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Thread: Mini Transat Now Just 5 Days Out

  1. #11
    despondent correspondent Photoboy's Avatar
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    1st Boats Due In Sunday Morning

    Less than two days till the verdict!



    The leaders in the Mini-Transat La Boulangère have passed the latitude of Madeira this evening. Though they can almost glimpse the finish of this first leg to Las Palmas de Gran Canaria, the end of the course promises to be a bit of a struggle in light airs. The first ETAs are likely from Sunday morning. For now, François Jambou (prototype) and Ambrogio Beccaria (production boat) are holding rank up front. Astern, numerous competitors are lamenting technical woes, which are more or less complicated to deal with. On a pit stop since Tuesday in La Coruña, Jonathan Chodkiewiez has announced his retirement.

    TRACKER

    The women and men signed up for the Mini-Transat La Boulangère will have certainly earned a warm welcome on their arrival in Las Palmas de Gran Canaria! Whatever their ranking, they’ll have to battle right the way to the finish, get on top of their fatigue and possible technical issues, and contend with a fickle weather forecast.


    Reaching the denouement

    At the 16:00 UTC position report, François Jambou (865) was only 200 miles from the finish, still trailed by Axel Tréhin (945) and Tanguy Bouroullec (969). Italian Ambrogio Beccaria (943), leader in the production boat category, had 270 miles to go at the same time. Given the expected weather conditions, that’s both a little and a lot! Indeed, the wind is set to continue to drop away dramatically and the approach on the Canaries promises to be complicated. The front runners will have to exploit every little vein of breeze, which won’t be easy given the little weather information they have at their disposal. In both categories, there might well be a last-minute upset in the ranking.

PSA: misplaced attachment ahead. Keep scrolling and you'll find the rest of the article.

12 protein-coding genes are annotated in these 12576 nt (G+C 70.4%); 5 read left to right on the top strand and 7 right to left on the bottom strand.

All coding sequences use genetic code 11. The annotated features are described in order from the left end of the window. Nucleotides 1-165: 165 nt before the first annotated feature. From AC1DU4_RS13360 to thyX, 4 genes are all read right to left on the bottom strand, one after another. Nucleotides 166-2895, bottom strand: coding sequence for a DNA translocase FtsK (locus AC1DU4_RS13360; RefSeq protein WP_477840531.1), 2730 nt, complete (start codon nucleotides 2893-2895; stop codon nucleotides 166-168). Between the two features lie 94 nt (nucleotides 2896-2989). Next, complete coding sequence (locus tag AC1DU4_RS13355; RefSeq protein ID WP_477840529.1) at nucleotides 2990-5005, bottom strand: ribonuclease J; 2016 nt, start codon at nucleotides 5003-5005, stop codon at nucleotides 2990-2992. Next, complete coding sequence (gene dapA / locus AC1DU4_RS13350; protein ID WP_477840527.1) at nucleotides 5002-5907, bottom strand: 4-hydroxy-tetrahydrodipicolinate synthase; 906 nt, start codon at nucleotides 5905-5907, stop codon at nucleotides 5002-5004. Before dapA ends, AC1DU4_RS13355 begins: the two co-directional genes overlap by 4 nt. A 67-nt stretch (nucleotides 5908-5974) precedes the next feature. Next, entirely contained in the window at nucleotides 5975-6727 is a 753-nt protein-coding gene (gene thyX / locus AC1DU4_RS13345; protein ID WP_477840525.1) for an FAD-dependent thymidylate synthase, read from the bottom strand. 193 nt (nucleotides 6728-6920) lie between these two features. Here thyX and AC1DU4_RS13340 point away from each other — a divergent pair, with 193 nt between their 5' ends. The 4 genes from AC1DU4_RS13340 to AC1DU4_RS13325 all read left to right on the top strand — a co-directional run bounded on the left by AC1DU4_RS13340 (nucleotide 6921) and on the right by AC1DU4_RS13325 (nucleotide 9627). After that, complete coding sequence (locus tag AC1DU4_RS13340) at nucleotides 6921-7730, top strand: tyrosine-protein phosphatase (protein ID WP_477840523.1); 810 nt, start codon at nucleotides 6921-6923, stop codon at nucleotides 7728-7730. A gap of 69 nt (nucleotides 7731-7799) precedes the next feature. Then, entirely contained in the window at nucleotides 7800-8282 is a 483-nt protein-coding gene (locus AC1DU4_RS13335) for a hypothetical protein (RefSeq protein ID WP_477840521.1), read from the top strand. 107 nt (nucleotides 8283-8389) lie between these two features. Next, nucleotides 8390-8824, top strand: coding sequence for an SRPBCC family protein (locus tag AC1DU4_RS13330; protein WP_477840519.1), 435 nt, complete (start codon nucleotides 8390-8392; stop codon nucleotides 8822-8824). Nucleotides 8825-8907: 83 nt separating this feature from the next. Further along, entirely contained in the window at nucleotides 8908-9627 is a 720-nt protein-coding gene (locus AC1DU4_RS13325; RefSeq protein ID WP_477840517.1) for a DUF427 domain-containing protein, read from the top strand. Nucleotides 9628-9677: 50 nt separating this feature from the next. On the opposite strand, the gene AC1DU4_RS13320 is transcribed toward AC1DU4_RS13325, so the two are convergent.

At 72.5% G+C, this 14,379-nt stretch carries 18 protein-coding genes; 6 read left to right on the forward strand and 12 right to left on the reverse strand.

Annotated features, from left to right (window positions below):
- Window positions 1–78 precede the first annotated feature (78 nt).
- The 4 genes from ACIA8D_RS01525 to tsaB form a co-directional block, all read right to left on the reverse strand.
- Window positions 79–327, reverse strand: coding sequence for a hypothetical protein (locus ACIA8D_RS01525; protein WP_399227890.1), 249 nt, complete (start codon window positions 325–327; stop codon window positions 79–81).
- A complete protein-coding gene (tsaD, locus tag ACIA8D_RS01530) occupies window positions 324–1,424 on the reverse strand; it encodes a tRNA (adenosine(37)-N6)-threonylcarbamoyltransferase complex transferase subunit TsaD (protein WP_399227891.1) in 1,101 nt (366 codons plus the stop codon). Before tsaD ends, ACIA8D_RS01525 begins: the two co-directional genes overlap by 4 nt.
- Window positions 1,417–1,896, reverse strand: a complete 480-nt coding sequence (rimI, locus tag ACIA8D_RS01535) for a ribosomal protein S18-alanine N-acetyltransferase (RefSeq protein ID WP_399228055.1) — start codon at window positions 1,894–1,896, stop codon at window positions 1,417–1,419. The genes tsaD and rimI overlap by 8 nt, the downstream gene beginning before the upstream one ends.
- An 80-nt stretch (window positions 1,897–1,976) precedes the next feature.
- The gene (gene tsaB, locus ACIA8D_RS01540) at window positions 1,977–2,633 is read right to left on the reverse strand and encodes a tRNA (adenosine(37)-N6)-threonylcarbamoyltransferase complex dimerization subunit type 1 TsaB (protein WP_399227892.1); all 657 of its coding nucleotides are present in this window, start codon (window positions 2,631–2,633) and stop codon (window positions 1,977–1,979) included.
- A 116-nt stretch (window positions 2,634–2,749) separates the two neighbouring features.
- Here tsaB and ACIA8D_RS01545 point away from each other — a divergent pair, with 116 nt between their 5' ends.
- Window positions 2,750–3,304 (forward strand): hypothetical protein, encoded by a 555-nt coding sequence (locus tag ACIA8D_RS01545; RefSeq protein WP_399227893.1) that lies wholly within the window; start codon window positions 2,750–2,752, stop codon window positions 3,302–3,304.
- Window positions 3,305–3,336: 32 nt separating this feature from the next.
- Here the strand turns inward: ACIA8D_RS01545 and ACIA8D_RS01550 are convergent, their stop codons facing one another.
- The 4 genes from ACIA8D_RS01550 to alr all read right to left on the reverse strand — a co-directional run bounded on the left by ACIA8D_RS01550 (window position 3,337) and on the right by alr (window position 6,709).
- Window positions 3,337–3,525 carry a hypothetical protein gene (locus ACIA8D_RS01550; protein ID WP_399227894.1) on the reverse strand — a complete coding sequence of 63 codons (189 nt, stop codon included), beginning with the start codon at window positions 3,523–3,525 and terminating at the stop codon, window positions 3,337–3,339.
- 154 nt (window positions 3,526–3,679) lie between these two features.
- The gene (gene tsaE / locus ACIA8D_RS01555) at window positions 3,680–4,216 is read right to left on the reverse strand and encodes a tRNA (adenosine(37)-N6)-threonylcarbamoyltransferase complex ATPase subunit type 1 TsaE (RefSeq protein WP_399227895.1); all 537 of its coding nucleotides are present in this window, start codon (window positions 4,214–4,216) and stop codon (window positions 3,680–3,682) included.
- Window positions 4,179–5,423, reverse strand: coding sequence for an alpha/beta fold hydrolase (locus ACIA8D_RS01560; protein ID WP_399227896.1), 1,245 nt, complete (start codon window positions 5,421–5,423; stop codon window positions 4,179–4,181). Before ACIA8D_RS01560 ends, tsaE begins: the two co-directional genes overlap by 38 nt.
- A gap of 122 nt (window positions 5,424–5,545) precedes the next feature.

A race against the clock for David Kremer near Vigo and Louis-Xavier Lamiraud on a pit stop in Peniche, whilst Luca Rosetti’s tracker is now working


    David Kremer (260) is still on a pit stop in Baiona, in northern Spain, after the transom pulled out of his prototype. However, a kind act of solidarity is in force as two of David’s friends have hit the road to help him get the prototype out of the water and re-laminate and reinforce the transom. However, it’s a race against the clock to complete the repairs and head back out onto the racetrack within the 72 hours permitted for a pit stop.

    Louis-Xavier Lamiraud (479) has made it to the port of Peniche, to the North of Lisbon. He’s broken the system connecting his autopilot and his back-up system isn’t playing ball. Louis-Xavier plans to effect repairs and hit the racetrack again as soon as possible.